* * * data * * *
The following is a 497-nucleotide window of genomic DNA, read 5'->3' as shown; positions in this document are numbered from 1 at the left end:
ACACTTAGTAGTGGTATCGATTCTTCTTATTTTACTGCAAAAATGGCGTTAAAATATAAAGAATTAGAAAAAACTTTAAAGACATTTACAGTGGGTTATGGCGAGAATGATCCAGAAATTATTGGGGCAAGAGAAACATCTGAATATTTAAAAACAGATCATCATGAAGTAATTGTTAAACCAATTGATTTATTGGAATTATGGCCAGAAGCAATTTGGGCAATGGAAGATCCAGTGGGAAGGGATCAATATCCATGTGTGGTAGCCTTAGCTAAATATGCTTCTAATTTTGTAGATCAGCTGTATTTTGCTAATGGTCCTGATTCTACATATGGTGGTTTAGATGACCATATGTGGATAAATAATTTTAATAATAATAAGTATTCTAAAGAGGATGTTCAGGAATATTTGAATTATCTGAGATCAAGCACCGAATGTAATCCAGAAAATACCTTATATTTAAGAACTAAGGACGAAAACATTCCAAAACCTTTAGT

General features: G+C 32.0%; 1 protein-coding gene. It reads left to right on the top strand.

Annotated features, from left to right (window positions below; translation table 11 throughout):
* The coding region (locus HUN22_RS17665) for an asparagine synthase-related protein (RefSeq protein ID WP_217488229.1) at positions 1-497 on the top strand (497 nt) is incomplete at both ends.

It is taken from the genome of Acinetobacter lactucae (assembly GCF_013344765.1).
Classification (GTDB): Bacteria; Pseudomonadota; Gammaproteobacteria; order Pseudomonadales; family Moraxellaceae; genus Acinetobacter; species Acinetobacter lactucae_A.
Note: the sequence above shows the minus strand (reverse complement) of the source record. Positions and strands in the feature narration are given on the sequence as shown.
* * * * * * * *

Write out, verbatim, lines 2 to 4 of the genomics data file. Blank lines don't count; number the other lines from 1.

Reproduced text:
ACACTTAGTAGTGGTATCGATTCTTCTTATTTTACTGCAAAAATGGCGTTAAAATATAAAGAATTAGAAAAAACTTTAAAGACATTTACAGTGGGTTATGGCGAGAATGATCCAGAAATTATTGGGGCAAGAGAAACATCTGAATATTTAAAAACAGATCATCATGAAGTAATTGTTAAACCAATTGATTTATTGGAATTATGGCCAGAAGCAATTTGGGCAATGGAAGATCCAGTGGGAAGGGATCAATATCCATGTGTGGTAGCCTTAGCTAAATATGCTTCTAATTTTGTAGATCAGCTGTATTTTGCTAATGGTCCTGATTCTACATATGGTGGTTTAGATGACCATATGTGGATAAATAATTTTAATAATAATAAGTATTCTAAAGAGGATGTTCAGGAATATTTGAATTATCTGAGATCAAGCACCGAATGTAATCCAGAAAATACCTTATATTTAAGAACTAAGGACGAAAACATTCCAAAACCTTTAGT

General features: G+C 32.0%; 1 protein-coding gene. It reads left to right on the top strand.

Annotated features, from left to right (window positions below; translation table 11 throughout):